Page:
Churches have always fascinated author and journalist Simon Jenkins, and English churches in particular, on which he writes a regular column in Country Life. He regards them as the vernacular museums of the country where the history, faith, arts and crafts and architecture of each community can be traced through the ages. Of the churches which he says have left him gasping, he first names the great double north porch of St Mary Redcliffe in Bristol. 'It is encrusted with Oriental and Gothic motifs and it tells you all about the history of Bristol'.
Next comes a church he considers to be one of the finest in England, at Patrington in Yorkshire. Built between the late thirteenth and mid- fourteenth centuries, this is one of the most complete works of the Late Decorated Gothic period. Then there are the little spaces: the deeply moving crypt of Lastingham Church on the North York Moors, with its giant tenth to eleventh century capitals 'which look as if they had been left out of some Pantheon and were trying to hark back to the days of the Roman Empire'.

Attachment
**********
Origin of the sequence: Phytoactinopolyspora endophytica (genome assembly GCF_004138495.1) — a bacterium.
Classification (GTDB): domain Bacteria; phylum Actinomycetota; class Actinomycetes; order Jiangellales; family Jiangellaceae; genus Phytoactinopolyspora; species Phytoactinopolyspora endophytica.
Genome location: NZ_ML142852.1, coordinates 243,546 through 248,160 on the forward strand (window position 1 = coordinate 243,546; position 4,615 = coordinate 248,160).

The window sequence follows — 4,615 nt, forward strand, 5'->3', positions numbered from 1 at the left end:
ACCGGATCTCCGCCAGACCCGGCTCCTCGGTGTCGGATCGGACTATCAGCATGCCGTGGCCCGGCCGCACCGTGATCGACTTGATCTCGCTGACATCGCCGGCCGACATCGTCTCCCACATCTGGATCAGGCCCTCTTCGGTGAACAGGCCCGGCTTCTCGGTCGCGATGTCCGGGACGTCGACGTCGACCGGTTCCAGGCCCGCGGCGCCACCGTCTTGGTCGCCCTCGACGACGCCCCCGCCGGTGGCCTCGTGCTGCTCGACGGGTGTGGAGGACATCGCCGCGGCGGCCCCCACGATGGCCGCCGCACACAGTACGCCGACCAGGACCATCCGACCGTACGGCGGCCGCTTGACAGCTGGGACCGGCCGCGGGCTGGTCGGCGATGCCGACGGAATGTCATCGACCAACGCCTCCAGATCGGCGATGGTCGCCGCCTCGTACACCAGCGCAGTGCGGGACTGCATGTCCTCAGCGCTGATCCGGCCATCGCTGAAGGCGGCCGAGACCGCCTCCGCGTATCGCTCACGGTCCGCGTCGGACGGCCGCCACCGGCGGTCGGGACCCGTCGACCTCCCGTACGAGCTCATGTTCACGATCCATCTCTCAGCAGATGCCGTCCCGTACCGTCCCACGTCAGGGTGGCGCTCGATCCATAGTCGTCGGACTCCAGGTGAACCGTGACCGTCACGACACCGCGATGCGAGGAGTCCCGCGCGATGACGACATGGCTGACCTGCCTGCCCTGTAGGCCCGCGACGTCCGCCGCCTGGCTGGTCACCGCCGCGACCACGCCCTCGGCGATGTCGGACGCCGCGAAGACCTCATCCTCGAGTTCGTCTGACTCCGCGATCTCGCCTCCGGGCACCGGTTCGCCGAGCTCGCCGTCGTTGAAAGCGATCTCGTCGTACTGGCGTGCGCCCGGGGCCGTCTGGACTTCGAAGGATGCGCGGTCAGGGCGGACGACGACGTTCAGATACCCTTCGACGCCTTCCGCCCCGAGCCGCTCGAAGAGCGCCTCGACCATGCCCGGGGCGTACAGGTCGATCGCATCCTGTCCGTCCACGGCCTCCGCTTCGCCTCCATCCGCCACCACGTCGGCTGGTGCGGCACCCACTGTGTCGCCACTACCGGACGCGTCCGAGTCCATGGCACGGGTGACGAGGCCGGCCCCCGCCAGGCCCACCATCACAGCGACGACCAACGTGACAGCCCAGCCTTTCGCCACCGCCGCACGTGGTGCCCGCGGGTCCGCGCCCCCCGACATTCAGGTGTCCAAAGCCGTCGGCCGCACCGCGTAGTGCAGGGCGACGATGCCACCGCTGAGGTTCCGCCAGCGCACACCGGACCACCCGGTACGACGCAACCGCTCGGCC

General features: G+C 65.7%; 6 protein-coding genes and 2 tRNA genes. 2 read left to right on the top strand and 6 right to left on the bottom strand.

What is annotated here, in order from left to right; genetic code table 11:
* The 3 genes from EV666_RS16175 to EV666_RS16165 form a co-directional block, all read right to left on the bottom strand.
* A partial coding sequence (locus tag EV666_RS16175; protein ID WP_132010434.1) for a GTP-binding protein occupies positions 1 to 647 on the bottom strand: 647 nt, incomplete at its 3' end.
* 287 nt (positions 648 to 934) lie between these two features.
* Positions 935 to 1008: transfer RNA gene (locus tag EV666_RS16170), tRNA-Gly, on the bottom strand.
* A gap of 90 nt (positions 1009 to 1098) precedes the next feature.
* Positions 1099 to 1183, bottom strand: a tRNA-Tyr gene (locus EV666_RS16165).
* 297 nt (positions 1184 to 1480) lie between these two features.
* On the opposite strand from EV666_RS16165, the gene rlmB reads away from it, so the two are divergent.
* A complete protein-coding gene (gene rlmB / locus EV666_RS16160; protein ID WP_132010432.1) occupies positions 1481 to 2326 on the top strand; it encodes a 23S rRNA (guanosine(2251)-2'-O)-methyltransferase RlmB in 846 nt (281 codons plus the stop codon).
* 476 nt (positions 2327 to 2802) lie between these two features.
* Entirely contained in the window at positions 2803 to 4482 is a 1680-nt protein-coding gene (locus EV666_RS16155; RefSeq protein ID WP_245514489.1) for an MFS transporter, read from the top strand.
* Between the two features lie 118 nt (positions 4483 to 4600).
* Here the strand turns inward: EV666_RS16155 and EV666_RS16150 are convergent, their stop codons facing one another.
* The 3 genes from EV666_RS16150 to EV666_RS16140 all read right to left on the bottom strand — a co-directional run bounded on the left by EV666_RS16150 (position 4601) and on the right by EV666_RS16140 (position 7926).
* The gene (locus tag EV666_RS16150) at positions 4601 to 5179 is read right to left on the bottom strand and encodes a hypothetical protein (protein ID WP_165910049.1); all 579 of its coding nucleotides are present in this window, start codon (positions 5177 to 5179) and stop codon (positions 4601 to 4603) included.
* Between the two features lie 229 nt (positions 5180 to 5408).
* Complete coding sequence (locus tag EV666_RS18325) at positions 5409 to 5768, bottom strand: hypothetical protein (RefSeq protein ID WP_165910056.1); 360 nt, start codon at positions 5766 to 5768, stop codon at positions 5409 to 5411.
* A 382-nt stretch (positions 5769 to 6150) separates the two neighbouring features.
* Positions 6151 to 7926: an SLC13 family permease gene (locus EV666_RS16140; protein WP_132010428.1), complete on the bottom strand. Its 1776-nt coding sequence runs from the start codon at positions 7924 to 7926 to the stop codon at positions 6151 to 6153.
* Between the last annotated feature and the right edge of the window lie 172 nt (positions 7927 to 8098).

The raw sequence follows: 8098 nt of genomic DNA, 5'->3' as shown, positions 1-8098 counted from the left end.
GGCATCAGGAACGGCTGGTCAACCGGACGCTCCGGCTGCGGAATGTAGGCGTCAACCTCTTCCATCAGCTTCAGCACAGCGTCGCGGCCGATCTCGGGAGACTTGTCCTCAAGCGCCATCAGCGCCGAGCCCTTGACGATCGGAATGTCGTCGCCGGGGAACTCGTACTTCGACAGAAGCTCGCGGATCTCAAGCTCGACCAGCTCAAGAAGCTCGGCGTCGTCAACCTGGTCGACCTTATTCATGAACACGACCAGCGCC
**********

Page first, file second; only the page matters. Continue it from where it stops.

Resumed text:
Jenkins' favourite London church is Hawksmoor's theatrical masterpiece, Christ Church, (pictured) overlooking the market in Spitalfields. He is infuriated by its neglected condition. 'If Christ Church were in Italy it would have been restored by now,' he says.